Office gossip, long hours, poor coordination, big egos. Do these sound like pain points in your workplace? Well, the Pope can relate.
Francis in his Christmas speech on Monday blasted the Vatican for the 15 "ailments" he said are plaguing the Curia. While they weren't expecting Christmas bonuses, they were reportedly taken aback, with few smiling faces by the time Francis reached the end of his sermon.
The Pope furthered his "ailment" metaphor by peppering his speech with words like "sickness," "disease," and "schizophrenia" to lambaste the Vatican bureaucracy. He also made an indirect reference to the child abuse scandal that has upended the Catholic Church.
"This disease also begins from good intentions, but with the passing of time enslaves its members, becoming a cancer which threatens the harmony of the body and causes a lot of evil and scandal, especially toward our small brothers and sisters," Francis said.
This isn't the first time the Pope made news recently for flexing his leadership muscles on the world stage. The U.S. and Cuba announced last week that they kissed and made up, and Francis is being credited with bringing President Barack Obama and President Raúl Castro of Cuba to the negotiating table with a series of letters to the world leaders. The Vatican then hosted a diplomatic meeting between both sides in October, according to The New York Times.
The Pope's Christmas speech reminds us that even the holiest of workers are not exempt from a demanding boss or office politics.
Here's a summary of the Curia's 15 ailments, as reported by the Vatican news service.
1. False indispensability. "The sickness of considering oneself 'immortal,' 'immune,' or 'indispensable', neglecting the necessary and habitual controls. A Curia that is not self-critical, that does not stay up to date, that does not seek to better itself, is an ailing body."
2. Workaholism. "[E]xcessive industriousness; the sickness of those who immerse themselves in work, inevitably neglecting 'the better part' of sitting at Jesus' feet. Therefore, Jesus required his disciples to rest a little, as neglecting the necessary rest leads to stress and agitation."
3. Corporate disillusionment. "The sickness of mental and spiritual hardening: that of those who, along the way, lose their inner serenity, vivacity, and boldness and conceal themselves behind paper, becoming working machines rather than men of God."
4. Perfectionism. "The ailment of excessive planning and functionalism: This is when the apostle plans everything in detail and believes that by perfect planning things effectively progress, thus becoming a sort of accountant."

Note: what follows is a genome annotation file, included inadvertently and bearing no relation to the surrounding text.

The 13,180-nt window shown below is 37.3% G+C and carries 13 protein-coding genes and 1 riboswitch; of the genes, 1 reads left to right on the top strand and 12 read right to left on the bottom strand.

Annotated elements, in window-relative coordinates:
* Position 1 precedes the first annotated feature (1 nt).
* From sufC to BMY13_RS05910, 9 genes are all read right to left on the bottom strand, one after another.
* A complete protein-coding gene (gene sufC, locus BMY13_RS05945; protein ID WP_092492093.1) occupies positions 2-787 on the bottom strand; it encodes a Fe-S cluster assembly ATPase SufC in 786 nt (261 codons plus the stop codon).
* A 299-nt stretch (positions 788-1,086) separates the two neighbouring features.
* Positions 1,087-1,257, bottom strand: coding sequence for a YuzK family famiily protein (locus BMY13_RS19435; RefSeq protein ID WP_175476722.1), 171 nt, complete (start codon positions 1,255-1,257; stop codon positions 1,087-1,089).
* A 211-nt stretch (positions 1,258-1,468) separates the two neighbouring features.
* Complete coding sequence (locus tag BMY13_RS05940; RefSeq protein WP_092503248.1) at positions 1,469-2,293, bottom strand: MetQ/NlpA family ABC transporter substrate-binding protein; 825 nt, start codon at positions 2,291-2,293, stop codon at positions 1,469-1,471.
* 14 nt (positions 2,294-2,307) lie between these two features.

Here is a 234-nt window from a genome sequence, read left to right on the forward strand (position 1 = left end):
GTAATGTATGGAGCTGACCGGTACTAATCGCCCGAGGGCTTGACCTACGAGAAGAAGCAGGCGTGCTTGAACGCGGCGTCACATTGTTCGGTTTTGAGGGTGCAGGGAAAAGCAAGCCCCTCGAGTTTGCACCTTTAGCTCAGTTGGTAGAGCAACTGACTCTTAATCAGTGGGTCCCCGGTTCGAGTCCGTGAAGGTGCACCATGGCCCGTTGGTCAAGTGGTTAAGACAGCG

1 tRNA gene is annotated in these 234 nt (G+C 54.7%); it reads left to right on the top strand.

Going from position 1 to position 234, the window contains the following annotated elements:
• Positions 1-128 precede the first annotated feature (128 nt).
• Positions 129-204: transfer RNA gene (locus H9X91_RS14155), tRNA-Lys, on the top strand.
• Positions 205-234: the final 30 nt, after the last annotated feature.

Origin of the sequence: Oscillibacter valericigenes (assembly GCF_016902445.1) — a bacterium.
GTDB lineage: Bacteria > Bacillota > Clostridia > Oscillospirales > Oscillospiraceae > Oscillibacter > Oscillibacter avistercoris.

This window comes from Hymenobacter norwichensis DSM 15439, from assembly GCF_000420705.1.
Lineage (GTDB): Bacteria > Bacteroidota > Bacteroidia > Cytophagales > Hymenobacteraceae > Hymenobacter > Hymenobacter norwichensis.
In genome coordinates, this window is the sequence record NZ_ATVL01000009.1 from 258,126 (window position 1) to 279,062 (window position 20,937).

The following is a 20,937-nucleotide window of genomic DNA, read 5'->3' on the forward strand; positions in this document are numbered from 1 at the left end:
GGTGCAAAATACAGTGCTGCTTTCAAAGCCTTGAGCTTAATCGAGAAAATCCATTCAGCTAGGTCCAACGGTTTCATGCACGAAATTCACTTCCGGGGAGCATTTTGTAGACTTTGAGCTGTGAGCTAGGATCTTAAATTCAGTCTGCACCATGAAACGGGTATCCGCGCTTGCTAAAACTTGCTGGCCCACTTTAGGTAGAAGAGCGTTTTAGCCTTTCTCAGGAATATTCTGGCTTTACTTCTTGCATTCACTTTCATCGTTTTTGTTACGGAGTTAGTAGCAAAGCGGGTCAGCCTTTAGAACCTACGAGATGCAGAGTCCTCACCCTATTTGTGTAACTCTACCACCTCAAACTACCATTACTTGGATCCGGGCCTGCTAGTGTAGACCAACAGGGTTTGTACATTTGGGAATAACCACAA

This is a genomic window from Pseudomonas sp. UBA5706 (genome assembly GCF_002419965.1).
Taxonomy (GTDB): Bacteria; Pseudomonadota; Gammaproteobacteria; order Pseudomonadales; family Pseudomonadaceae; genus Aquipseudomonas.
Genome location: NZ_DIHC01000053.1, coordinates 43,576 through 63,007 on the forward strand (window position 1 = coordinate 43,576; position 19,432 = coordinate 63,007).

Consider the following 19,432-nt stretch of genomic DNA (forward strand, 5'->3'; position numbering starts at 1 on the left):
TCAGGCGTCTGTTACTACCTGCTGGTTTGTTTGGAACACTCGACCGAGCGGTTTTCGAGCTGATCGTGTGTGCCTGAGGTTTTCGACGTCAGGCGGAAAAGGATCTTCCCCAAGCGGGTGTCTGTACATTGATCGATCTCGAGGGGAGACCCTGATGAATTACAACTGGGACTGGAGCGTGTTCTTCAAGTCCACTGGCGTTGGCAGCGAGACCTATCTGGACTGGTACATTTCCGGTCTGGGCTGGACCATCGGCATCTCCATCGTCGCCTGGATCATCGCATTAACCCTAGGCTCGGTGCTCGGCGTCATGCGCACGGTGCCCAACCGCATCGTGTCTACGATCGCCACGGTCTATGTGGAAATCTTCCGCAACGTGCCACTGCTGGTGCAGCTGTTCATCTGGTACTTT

5. Poor communication. "Sickness of poor coordination develops when the communion between members is lost, and the body loses its harmonious functionality and its temperance, becoming an orchestra of cacophony because the members do not collaborate and do not work with a spirit of communion or as a team."
6. Forgotten mission statement. "Spiritual Alzheimer's disease, or rather forgetfulness of the history of Salvation, of the personal history with the Lord, of the 'first love': This is a progressive decline of spiritual faculties, that over a period of time causes serious handicaps, making one incapable of carrying out certain activities autonomously, living in a state of absolute dependence on one's own often imaginary views."
7. Excessive competition. "The ailment of rivalry and vainglory: When appearances, the color of one's robes, insignia, and honors, become the most important aim in life."
8. Institutionalization. "Existential schizophrenia: the sickness of those who live a double life, fruit of the hypocrisy typical of the mediocre and the progressive spiritual emptiness that cannot be filled by degrees or academic honors. This ailment particularly afflicts those who, abandoning pastoral service, limit themselves to bureaucratic matters, thus losing contact with reality and with real people."
9. Office gossip. "Chatter, grumbling, and gossip: This is a serious illness that begins simply, often just in the form of having a chat, and takes people over, turning them into sowers of discord, like Satan, and in many cases cold-blooded murderers of the reputations of their colleagues and brethren."
10. Brownnosing. "The sickness of deifying leaders is typical of those who court their superiors, with the hope of receiving their benevolence. They are victims of careerism and opportunism, honoring people rather than God."
11. Isolationism. "The disease of indifference toward others arises when each person thinks only of himself, and loses the sincerity and warmth of personal relationships."
12. Disgruntled-employee syndrome. "The illness of the funereal face: or rather, that of the gruff and the grim, those who believe that in order to be serious it is necessary to paint their faces with melancholy and severity, and to treat others--especially those they consider inferior--with rigidity, hardness, and arrogance."
13. Materialism. "The disease of accumulation: When the apostle seeks to fill an existential emptiness of the heart by accumulating material goods, not out of necessity but simply to feel secure."
14. Office cliques. "The ailment of closed circles: when belonging to a group becomes stronger than belonging to the Body and, in some situations, to Christ Himself."
15. Power-hungry employees. The "disease of worldly profit and exhibitionism: when the apostle transforms his service into power, and his power into goods to obtain worldly profits or more power."
For the unabridged version of the list, check out the story from The Washington Post.